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I'm trying to create a spinning airplane propeller in Java 3D. At the moment, it is rotating around the origin. However, I need it to rotate around itself. I haven't done much 3D graphics in Java, so I'm pretty much stumped.

TransformGroup rotateTheBlades = new TransformGroup();
rotateTheBlades.setCapability(TransformGroup.ALLOW_TRANSFORM_WRITE);
Alpha rotationAlpha = new Alpha(-1,5000);

RotationInterpolator rotator = new RotationInterpolator(
         rotationAlpha,rotateTheBlades);

Transform3D abc = new Transform3D();
abc.rotZ(Math.PI/2);

rotator.setTransformAxis(abc);
rotator.setSchedulingBounds(new BoundingSphere());
rotateTheBlades.addChild(rotator);
rotateTheBlades.addChild(propeller);

sceneBG.addChild(rotateTheBlades);

Any help would be greatly appreciated. PS: I tried to translate it to the origin before and after but it doesn't seem to do anything whatsoever.

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up vote 2 down vote accepted

Without knowing enough Java to give a complete answer; the correct solution in maths terms is as you suspect: translate centre of the object to origin, rotate, then translate it back to its original position.

However, it's likely (ie, I'm guessing) that when you combine transformations, they're post-multiplied to give the effect that transformations happen in model space. What you probably want is pre-multiplication, to give the effect that transformations occur in world space.

Consider the sails of a windmill. In code you'd want to be able to translate to the top of the windmill, then call the routine that draws the sails. That routine might apply a rotation and then draw. But in terms of transformations, you actually you want to rotate the sails while at the origin so that they rotate around their centre, then move them out. So the transformations are applied in the opposite order to the order in which you request them.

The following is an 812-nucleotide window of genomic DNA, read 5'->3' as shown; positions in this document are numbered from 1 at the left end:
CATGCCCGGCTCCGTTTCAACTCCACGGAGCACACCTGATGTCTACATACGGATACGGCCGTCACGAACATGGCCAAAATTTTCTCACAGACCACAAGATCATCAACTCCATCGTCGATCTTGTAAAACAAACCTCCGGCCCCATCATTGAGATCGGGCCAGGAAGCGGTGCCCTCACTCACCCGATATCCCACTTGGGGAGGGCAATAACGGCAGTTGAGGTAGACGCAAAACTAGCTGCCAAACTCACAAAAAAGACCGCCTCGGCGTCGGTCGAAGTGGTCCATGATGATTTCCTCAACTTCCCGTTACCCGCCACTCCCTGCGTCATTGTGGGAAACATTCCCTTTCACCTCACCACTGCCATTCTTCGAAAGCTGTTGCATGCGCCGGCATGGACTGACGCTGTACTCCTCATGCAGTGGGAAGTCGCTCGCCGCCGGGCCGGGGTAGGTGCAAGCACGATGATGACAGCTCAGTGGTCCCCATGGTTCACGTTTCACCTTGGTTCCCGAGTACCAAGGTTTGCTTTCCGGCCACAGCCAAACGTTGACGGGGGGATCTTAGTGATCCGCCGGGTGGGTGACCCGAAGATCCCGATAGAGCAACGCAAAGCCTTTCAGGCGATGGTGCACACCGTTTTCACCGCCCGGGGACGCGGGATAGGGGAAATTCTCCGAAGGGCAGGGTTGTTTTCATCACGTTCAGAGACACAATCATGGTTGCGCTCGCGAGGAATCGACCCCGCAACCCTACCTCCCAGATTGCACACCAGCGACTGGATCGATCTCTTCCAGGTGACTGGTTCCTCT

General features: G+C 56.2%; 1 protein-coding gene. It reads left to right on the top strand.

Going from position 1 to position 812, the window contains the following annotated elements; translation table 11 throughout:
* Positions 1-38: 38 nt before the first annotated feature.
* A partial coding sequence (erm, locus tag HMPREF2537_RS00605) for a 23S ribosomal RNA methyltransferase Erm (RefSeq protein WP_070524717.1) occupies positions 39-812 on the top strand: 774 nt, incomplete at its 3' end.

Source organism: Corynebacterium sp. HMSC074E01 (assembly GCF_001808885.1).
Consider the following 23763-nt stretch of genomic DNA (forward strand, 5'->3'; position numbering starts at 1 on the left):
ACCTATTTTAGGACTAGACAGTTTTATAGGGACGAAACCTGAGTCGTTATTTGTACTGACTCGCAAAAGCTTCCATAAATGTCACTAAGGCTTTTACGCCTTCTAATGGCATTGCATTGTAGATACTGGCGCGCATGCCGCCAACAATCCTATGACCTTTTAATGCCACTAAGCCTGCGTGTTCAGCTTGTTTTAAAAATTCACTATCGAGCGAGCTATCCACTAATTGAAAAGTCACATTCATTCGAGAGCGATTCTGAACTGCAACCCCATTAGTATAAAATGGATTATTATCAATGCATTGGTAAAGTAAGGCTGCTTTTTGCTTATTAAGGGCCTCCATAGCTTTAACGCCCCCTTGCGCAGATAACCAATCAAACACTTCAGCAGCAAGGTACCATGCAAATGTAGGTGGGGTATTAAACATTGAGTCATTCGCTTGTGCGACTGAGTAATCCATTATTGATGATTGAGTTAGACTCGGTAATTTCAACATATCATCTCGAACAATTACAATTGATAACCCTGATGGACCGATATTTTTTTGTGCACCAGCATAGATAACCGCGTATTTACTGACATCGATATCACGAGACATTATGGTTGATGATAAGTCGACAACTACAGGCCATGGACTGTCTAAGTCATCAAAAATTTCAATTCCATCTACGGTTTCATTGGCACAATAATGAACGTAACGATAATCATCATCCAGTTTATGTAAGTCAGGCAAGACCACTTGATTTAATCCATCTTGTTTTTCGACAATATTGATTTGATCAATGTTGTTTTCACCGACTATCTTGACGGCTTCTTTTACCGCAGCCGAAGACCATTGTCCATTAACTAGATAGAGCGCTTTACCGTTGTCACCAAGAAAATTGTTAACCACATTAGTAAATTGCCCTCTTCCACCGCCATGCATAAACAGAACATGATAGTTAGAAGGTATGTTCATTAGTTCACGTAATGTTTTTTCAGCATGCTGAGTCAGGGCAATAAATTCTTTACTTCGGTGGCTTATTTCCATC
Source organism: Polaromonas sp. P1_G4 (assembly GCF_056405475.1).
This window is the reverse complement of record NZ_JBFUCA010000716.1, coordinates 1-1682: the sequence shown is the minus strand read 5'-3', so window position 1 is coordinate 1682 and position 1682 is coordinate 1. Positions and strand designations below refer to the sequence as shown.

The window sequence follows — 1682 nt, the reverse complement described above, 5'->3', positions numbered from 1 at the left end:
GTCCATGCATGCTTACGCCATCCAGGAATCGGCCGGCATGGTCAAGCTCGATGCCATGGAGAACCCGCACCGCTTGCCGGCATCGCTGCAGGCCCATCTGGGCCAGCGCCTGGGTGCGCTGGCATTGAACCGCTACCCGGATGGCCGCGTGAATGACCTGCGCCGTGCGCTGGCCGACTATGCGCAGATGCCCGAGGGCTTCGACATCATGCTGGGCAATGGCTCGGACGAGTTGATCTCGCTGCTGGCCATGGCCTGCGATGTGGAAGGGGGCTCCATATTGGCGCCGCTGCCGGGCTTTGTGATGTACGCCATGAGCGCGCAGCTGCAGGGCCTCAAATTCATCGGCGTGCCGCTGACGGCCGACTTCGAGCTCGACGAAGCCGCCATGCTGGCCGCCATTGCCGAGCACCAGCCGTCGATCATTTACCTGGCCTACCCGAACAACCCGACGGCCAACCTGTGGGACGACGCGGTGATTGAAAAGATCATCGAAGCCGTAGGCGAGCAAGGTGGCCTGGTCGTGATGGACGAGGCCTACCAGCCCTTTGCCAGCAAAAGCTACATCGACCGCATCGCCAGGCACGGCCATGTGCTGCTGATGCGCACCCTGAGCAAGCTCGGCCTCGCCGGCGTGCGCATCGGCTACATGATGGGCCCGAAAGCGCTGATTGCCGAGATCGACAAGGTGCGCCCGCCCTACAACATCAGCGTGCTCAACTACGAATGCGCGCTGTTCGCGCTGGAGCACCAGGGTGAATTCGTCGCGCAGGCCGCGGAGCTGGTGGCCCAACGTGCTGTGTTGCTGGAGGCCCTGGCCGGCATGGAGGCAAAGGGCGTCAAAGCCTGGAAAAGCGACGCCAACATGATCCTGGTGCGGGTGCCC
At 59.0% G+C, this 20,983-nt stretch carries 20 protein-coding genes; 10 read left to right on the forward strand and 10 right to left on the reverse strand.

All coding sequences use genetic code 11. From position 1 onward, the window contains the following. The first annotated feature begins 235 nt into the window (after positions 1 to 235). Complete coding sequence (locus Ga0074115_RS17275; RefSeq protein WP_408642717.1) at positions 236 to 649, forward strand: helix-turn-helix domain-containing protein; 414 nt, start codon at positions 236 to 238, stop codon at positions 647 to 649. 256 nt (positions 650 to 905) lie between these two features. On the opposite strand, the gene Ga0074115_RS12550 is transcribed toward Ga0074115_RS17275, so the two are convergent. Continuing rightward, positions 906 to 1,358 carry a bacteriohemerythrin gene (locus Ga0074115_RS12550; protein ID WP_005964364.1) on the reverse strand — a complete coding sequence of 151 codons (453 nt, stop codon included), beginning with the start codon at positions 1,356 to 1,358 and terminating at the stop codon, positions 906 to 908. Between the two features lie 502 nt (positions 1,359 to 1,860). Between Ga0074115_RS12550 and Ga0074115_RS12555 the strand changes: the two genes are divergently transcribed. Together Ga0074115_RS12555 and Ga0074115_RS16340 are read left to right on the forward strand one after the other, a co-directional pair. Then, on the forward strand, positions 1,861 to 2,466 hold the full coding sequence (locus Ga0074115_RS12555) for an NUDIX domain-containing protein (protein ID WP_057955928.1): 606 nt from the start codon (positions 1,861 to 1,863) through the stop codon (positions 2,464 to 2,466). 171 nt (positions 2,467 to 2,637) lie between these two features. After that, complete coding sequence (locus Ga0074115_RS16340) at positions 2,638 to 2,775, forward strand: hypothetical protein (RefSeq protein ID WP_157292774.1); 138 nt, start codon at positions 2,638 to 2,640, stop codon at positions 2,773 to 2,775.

What that means is, you want to apply the transformations as:

  1. move away from the origin
  2. rotate
  3. move to the origin

For example, if you were in OpenGL (which is also a post-multiplier, and easy enough to follow in this example even if you don't actually know it) you might do:

glTranslatef(centreOfBody.x, centreOfBody.y, 0.0f);
glRotatef(angle, 0.0f, 0.0f, 1.0f);
glTranslatef(-centreOfBody.x, -centreOfBody.y, 0.0f);
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The approach suggested by @Tommy is correct. Like GL, transformations of the Java graphics context are concatenated "in the most commonly useful way," which I think of as last-in, first-out. A typical paintComponent() method is shown below and in this complete example.

@Override
public void paintComponent(Graphics g) {
    super.paintComponent(g);
    Graphics2D g2d = (Graphics2D) g;
    g2d.translate(this.getWidth() / 2, this.getHeight() / 2);
    g2d.rotate(theta);
    g2d.translate(-image.getWidth(null) / 2, -image.getHeight(null) / 2);
    g2d.drawImage(image, 0, 0, null);
}
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